After I posted yesterday I really got to thinking about the question are GEC knives getting too expensive? What prompted me to think about it were a couple of grumblings I heard about the 15 Bail & Chain knives and a few other comments about some of the recent releases, the Whaler in particular.
There’s no doubt they’ve gone up in price over the past 12 years. Picking up a bone 23 back in the day for well under a $100 wasn’t a real big trick. In fact it was pretty normal. But when I look at the price of a loaf of bread, my house insurance and the cost of going to a movie, it’s all gone up. As material and labor costs increase the finished product has to go up as well unless you’re a genius at efficiency improvements.
When I look at the price of other knife makers out there I don’t really sense a major price move in the cost of the GEC’s. Too me it seems they’ve stayed right in line with the competition and in many cases they’ve actually hung back. Fallkniven is one brand I’ve seen some aggressive price moves in the past 8-9 years but considering the materials and quality still think they’re well in line and a great product for the money.
I think the selection of knives using premium blade steels has exploded in the last 10 years. Not only that, I think there are some great quality knives with premium blades that are highly competitive. I’ll admit to being hooked on the newer powdered steels and for me, the level of performance is well worth the price differential for a serious ‘work’ knife.
I guess the point is, prices have gone up all over. We’ve seen more companies releasing new products with premium blades at competitive prices. But with GEC it seems like we’ve seen some interesting things happen that aren’t quite so obvious. And these changes make me wonder why folks would complain about the price of their knives.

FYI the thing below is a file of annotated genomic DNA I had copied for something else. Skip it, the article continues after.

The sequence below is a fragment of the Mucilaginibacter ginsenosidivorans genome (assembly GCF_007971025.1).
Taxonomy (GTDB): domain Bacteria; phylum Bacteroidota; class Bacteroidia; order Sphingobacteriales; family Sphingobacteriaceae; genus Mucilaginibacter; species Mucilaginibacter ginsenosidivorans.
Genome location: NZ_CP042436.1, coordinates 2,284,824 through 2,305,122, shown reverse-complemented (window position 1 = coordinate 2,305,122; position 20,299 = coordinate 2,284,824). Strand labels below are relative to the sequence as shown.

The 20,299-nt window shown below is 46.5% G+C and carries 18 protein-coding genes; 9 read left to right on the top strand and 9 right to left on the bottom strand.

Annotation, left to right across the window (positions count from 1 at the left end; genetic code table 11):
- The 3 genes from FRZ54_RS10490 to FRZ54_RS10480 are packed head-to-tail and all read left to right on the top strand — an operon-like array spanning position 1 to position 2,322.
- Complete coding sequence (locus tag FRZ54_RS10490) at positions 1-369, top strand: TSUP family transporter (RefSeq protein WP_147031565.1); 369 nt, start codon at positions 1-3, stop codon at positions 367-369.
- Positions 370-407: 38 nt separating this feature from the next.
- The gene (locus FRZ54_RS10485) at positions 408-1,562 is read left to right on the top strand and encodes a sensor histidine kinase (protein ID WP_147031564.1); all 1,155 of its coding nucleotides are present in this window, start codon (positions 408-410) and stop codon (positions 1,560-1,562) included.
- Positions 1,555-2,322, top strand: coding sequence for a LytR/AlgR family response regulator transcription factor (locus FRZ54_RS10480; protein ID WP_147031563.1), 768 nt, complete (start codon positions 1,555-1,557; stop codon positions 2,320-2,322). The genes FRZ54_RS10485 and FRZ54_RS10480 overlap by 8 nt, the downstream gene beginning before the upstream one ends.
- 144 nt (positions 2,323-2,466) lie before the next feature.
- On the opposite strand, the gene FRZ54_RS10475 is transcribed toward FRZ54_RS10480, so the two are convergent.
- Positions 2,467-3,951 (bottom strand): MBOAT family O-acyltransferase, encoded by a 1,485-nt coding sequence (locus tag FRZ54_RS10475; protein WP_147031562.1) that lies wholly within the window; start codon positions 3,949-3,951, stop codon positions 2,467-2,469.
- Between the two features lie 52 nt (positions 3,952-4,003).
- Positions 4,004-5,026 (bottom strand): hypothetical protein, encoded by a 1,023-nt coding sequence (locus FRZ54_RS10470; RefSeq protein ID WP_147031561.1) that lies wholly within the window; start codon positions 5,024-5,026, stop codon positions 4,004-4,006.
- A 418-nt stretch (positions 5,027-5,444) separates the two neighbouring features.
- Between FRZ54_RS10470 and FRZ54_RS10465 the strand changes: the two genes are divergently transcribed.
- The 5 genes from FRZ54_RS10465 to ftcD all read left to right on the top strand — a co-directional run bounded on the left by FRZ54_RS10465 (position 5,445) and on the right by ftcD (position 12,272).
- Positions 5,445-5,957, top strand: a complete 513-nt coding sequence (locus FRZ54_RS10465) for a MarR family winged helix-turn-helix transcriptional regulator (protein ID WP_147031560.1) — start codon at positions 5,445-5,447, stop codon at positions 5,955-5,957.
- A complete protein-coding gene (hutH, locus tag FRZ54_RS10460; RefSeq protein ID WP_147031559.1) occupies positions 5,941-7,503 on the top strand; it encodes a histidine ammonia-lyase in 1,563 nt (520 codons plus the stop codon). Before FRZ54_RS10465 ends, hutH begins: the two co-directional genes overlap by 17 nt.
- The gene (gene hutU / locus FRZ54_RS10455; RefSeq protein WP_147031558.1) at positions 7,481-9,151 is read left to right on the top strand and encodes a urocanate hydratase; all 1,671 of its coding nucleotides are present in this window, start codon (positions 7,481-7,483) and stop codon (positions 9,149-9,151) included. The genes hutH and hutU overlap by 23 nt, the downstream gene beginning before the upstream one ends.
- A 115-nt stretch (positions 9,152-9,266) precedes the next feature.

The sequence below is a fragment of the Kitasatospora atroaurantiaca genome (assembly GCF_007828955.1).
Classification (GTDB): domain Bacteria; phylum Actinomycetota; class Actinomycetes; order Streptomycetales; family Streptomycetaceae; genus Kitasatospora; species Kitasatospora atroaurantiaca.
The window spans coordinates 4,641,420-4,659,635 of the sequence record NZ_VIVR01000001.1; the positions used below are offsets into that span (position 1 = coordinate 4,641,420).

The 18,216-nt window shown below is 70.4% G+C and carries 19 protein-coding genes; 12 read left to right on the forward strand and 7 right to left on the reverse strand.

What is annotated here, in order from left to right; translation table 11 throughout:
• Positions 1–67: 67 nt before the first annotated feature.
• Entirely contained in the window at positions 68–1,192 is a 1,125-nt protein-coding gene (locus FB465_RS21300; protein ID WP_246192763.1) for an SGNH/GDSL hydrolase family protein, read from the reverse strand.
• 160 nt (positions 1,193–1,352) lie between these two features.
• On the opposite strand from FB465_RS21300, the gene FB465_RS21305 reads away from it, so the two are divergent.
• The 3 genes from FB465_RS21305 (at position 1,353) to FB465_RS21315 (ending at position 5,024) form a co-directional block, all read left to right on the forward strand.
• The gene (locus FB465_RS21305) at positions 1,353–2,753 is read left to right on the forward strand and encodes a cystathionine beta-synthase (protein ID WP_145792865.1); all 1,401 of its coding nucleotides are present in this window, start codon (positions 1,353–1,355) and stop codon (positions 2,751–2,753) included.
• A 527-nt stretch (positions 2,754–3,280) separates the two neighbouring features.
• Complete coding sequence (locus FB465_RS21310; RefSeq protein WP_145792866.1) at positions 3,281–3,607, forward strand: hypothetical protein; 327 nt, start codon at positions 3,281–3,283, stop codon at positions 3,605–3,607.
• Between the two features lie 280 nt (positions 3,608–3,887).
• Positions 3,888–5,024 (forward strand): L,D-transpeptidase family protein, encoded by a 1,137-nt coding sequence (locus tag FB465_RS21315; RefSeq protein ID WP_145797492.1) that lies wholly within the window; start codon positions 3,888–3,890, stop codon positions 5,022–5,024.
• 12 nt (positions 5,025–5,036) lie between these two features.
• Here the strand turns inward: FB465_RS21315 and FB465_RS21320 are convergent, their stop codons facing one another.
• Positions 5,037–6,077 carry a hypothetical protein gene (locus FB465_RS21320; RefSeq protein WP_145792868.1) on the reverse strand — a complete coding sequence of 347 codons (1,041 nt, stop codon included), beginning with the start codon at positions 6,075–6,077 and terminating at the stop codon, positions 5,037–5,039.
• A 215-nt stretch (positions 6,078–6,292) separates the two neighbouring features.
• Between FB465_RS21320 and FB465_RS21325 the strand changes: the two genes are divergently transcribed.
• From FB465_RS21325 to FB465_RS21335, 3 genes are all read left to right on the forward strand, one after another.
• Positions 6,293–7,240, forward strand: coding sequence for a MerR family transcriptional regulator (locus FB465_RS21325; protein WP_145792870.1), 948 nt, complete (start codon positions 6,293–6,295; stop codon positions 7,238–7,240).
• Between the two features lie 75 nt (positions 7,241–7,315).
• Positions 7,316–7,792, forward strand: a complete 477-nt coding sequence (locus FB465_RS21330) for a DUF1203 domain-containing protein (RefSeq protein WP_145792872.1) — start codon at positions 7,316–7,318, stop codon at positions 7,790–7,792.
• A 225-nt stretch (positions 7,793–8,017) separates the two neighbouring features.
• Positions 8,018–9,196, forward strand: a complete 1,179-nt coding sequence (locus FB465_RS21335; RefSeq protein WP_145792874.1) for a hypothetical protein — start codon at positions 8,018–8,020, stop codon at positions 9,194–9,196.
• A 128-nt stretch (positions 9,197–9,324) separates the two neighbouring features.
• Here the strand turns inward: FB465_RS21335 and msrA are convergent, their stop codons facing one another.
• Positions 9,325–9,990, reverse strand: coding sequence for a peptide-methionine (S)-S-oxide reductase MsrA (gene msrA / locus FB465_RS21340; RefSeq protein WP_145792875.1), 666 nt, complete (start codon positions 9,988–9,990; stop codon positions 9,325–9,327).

A couple of years ago it seemed that GEC made a commitment to build the simpler, lower cost knives as the core of their product line. The Barlow’s became their flagship pattern with a price point well below the $100 mark. The Farm & Field Tools and a couple others came in at the sub $60 range. Serialized knives virtually disappeared. Mammoth Ivory, Mother of Pearl and other high end handle options are gone.
These changes and the move to lower price point was a smart move from the standpoint it opened up the collector market to a much broader customer base. It’s less painful spending $75 for a knife and being able to pick up several different options. From a manufacturing standpoint, it has to be more profitable building a simpler knife with fewer low cost handle options. Move those production numbers from a couple hundred pieces to a couple thousand and economies of scale kick in.
I think what’s happening is folks are starting to expect the price to stay fixed in that $65-85 range. Add an option, upgrade a handle material, bump the price to account for the change and folks feel they’re being squeezed. A price move of $10-15 is traumatic. Its interesting to watch.
Personally, I miss the variety and creativity we used to see, price be damned. I haven’t carried a GEC for a couple of years now because I just haven’t seen anything that’s caught my eye and I’ve drifted away from the 1095 steels in my pocket knife choices. GEC makes an outstanding knife at what I believe is an outstanding price point but I’d gladly pay the price for some variety!